This 2019 fire started at a the Surf Rider Restaurant, just feet from the historic Linda Carol. Firefighters kept her safe. Photo courtesy of Allen Holston

Fire Dept. Honored on 5th Anniversary of Saving Historic Workboat from Flames

It is nearly five years to the day after a waterfront fire threatened to destroy a beloved 1931 workboat. Thanks to the hard work of local firefighters, the deck boat is still around. Those firefighters were honored last weekend for their role in saving history.

The York County and City of Poquoson fire departments were recognized at the Yorktown Workboat Races for their remarkable effort on June 12, 2019 in saving the 55’ deck boat Linda Carol from fire.

The Linda Carol was moored beside the Surf Rider Restaurant in Poquoson when the restaurant caught fire and was totally destroyed. Surrounded by raging smoke and flames, firefighters working from boats and shore kept the fire from spreading to the Linda Carol and other vessels by constantly spraying water on the boats.

Video courtesy of Allen Holston

The heat was so intense that it burst the windows out of the Linda Carol. One side of the vessel and mast were scorched but the boat survived. At the races on Sunday, Linda Carol was there in all her splendor used as one of the committee boats. 

Allen Holston, organizer of the event and founder of Workboat Life, presented a plaque to representatives from the fire departments that reads, “Presented to York, Poquoson Fire Departments for our appreciation for your superior action in saving the Linda Carol – Queen of the Bay. The community & citizens are forever grateful.”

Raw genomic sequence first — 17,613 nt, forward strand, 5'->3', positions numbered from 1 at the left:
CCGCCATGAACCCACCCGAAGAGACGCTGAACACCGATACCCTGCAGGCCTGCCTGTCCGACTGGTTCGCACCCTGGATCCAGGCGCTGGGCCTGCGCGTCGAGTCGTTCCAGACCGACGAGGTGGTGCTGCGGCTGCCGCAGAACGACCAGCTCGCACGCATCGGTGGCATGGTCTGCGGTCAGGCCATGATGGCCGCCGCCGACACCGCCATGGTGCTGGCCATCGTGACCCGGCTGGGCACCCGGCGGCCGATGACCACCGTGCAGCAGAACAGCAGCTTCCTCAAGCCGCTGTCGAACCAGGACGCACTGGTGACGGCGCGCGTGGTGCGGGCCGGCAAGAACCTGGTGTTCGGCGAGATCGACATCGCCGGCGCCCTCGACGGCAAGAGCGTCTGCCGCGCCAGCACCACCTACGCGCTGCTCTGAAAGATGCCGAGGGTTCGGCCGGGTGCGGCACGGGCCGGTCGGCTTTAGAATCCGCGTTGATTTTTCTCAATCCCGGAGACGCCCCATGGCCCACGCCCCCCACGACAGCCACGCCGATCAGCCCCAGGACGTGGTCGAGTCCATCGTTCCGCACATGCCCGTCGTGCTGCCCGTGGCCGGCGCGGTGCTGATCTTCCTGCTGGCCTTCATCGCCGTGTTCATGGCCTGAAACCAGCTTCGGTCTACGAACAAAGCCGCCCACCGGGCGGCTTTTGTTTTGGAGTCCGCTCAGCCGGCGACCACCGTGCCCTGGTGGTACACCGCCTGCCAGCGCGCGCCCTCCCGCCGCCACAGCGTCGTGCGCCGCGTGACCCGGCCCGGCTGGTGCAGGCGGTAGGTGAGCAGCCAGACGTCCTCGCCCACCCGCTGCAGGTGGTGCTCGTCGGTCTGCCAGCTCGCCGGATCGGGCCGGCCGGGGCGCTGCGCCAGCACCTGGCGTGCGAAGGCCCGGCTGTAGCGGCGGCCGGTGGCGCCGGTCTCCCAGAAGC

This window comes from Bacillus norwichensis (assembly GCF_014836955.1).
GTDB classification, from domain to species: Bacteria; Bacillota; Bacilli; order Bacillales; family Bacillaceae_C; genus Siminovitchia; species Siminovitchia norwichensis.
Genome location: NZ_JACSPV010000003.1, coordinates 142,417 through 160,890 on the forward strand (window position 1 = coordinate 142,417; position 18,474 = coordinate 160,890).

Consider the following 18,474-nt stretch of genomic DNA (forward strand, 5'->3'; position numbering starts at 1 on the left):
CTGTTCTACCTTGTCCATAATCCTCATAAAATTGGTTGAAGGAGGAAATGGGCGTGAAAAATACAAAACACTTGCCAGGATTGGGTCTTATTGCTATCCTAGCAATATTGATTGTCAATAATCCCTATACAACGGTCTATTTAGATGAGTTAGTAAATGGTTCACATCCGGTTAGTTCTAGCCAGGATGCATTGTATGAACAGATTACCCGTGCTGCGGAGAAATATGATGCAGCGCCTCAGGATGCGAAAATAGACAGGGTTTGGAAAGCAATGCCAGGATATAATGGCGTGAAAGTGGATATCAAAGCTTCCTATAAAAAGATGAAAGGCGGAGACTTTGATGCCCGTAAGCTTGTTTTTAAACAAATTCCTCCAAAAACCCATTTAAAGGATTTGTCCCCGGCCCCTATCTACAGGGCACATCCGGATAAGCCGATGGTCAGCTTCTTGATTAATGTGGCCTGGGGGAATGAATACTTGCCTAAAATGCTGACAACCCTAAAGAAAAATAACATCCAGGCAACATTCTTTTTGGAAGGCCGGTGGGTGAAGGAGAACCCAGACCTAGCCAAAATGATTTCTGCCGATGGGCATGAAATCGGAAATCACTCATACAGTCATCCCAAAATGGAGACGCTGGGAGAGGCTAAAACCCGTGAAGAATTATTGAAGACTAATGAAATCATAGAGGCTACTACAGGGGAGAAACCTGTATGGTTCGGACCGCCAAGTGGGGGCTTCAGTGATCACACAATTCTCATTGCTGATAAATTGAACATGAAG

Firefighters from the York and Poquoson fire departments are honored for saving the historic workboat. Photo: Larry Chowning

The 55′ x 14′ x 4.7′ Linda Carol was built in 1931 by Lennie and Alton Smith in Mathews Country, Virginia. She was worked as a commercial fishing boat for most of her life. The boat is owned today by Bill Mullis, owner of B & C Seafood in Seafood, Va. As a teenager Mullis worked aboard the Linda Carol in the winter crab dredge fishery with renowned Chesapeake Bay buyboat captain Morris Snow.

When the boat went up for sale in 2013, Mullis, remembering his roots, purchased the boat from a New York owner, had her towed to York Haven Marina in Poquoson where boatbuilder David Rollins brought her back to life.

The Linda Carol serves as a committee boat at the 2024 Yorktown Workboat Races. Photo courtesy of Allen Holston.

“The firemen focused on saving all the boats in the marina by constantly spraying water on each one.” said Mullis. “I honestly do not think my boat would have survived if it had not been for them. The Linda Carol was less than 20 feet from the worst of the blaze. I can’t thank them all enough for saving my boat.”

During the heyday of Chesapeake Bay buyboats in the 1920s, ’30s and ’40s there were several thousand of these large wooden deadrise boats on the Bay that were used to buy oysters, crabs and fish from watermen.

When this photo of the buyboat Linda Carol was taken in the 1980s she was being worked in Virginia’s winter crab dredge fishery. Photo: Larry Chowning

Today, there are around 40 boats left and in various stages of condition. The Linda Carol, completely restored, is truly one of the maritime jewels of the Bay.